Brain Region Linked to Introspective Thinking

October 25th, 2009

There was a new study reported in the September 17th issue of the research journal, Science, which showed that there may be a brain region linked to introspective thinking as the study found that a spe­cif­ic brain re­gion is larg­er in peo­ple who are good at turn­ing their thoughts in­ward and re­flect­ing on their de­ci­sions.
This pro­cess of “think­ing about your think­ing,” called in­tro­spec­tion, is a key part of hu­man con­scious­ness. Sci­en­tists, however, have not­ed plen­ty of varia­t­ion in peo­ples’ abil­i­ties to in­tro­spect. “We want to know why we are aware of some men­tal pro­cesses,” while oth­ers pro­ceed with­out awareness, said Ste­phen Flem­ing of Uni­vers­ity Col­lege Lon­don, one of the au­thors.  “There may be dif­fer­ent lev­els of con­scious­ness, rang­ing from simply hav­ing an ex­pe­ri­ence, to re­flect­ing up­on that ex­pe­ri­ence. In­tro­spec­tion is on the high­er end of this spec­trum. By meas­ur­ing this pro­cess and re­lat­ing it to the brain we hope to gain in­sight in­to the bi­ol­o­gy of con­scious thought.” The brain re­gion found to be ap­par­ently linked to in­tro­spec­tion is the called the an­te­ri­or pre­fron­tal cor­tex, right be­hind our eyes, said the sci­en­tists, who were led by re­searcher Ge­raint Rees of the uni­vers­ity. The “gray mat­ter” in this re­gion tends to be larg­er in people with great­er in­tro­spective abil­ity, they ex­plained. Gray mat­ter con­sists of the types of brain cells chiefly known for pro­cessing in­forma­t­ion, called neu­rons. See http://www.world-science.net/othernews/100916_introspection.htm

2010-2011 Site Plans

October 3rd, 2009

Welcome to some exciting news about this website! The editorial committee has planned to bring regular updates to the Horizon website and we wanted to share an outline of our plans with you. From November 2010 onwards, we will be providing a research updates section that will examine some of the progress with the AWARE study as well as other related research carried out in different parts of the world.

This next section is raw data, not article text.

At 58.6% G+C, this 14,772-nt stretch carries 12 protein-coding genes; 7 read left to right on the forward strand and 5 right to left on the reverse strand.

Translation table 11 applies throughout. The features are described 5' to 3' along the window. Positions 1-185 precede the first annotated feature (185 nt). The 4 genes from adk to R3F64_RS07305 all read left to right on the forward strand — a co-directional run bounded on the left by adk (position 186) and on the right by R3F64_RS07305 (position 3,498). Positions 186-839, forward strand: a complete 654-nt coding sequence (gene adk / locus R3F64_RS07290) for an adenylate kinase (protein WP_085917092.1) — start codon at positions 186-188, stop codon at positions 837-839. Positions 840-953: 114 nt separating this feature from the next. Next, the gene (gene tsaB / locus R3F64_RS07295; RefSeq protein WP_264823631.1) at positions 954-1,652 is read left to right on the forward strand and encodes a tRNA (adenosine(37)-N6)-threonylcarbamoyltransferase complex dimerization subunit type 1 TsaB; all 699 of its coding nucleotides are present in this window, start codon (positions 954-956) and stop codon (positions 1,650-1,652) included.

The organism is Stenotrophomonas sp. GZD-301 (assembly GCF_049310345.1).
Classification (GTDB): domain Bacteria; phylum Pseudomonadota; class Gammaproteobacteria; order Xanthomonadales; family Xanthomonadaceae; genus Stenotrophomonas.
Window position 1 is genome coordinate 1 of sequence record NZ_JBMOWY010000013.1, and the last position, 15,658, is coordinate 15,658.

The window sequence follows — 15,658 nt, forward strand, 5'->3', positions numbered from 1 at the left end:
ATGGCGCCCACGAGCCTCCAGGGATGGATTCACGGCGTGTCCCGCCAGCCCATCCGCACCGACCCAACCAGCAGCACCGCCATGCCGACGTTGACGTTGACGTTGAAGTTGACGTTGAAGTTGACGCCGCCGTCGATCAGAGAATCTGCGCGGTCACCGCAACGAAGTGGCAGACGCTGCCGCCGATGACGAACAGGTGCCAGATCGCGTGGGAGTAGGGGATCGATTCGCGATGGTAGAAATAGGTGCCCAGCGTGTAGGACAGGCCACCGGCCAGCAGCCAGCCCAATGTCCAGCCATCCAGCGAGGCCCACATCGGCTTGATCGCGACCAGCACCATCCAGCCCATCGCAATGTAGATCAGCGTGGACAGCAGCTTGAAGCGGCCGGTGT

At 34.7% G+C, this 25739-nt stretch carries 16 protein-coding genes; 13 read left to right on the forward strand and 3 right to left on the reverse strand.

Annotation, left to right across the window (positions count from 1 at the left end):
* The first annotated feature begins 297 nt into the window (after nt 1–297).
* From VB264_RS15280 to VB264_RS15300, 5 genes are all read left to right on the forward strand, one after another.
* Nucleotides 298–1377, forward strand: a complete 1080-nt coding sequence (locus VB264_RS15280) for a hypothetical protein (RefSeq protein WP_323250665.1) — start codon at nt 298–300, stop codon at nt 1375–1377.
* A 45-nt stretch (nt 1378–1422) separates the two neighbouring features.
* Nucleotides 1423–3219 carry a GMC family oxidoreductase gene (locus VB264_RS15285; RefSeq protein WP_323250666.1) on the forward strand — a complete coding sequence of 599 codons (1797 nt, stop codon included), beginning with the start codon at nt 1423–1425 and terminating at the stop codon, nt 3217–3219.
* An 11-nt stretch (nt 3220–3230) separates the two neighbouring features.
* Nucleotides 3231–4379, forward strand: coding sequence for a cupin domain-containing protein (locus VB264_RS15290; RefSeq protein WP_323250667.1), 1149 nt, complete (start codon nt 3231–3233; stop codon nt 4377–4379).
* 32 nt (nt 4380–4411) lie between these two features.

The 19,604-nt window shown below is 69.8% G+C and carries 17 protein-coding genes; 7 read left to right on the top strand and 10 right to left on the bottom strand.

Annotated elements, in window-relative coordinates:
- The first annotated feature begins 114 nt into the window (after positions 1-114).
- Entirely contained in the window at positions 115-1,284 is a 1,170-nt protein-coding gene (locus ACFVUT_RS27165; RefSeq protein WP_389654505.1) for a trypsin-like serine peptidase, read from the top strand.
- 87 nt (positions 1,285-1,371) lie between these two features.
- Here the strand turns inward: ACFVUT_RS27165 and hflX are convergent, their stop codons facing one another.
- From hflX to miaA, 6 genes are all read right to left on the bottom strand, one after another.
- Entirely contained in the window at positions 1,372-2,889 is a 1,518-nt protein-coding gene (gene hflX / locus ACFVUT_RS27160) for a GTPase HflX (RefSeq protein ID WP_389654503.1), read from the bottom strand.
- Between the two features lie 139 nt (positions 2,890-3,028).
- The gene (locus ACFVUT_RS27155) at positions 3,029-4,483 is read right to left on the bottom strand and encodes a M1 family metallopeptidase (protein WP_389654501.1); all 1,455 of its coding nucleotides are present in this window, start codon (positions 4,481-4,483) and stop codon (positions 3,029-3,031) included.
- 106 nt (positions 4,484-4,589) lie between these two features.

In terms of the AWARE study, the updates will address certain milestones: developments on the direction of the research, interviews with the researchers, information on what the participating hospitals are currently doing and the new hospitals that have joined the AWARE study, and some early statistics on the study. We will also cover current developments regarding the topic of consciousness through monthly features such as news stories, book reviews, interesting topics from other organizations, and interviews with world leaders. Furthermore, we hope to provide educational events in 2011 and we will provide announcements regarding any upcoming public events related to the topic of consciousness.

Dr. Fenwick weighs in on the “artificial brain”

July 31st, 2009
The recent media announcement that an artificial brain is 10 years away from being constructed is an exciting possibility. The neuroscience community has been waiting some time for a realistic brain to be designed and made. The importance of this brain project is that it uses software modules to mimic each brain cell. They also note that the software is extremely complex as:  for  each cell a laptop is required to do the processing, and hence the need for a supercomputer with the power of 10,000 laptops.
Does this mean that they are any closer to finding out how the brain may actually work and to building a realistic model?. To answer this question it should be split into two, , firstly are they trying to simulate consciousness, that is the subjective awareness that we all have in our everyday life, or are they trying to simulate some of the brain’s mechanical processes. As far as the first question goes there is as yet no understanding in the neuroscience community as to what consciousness actually is. One can say a lot about the correlates of consciousness for example what brain cells come into action during a certain experience or during a certain function but you cannot get from those brain correlates to consciousness itself. I thus feel that it’s highly unlikely even with an artificial brain of this complexity that we will get any closer to an understanding of consciousness.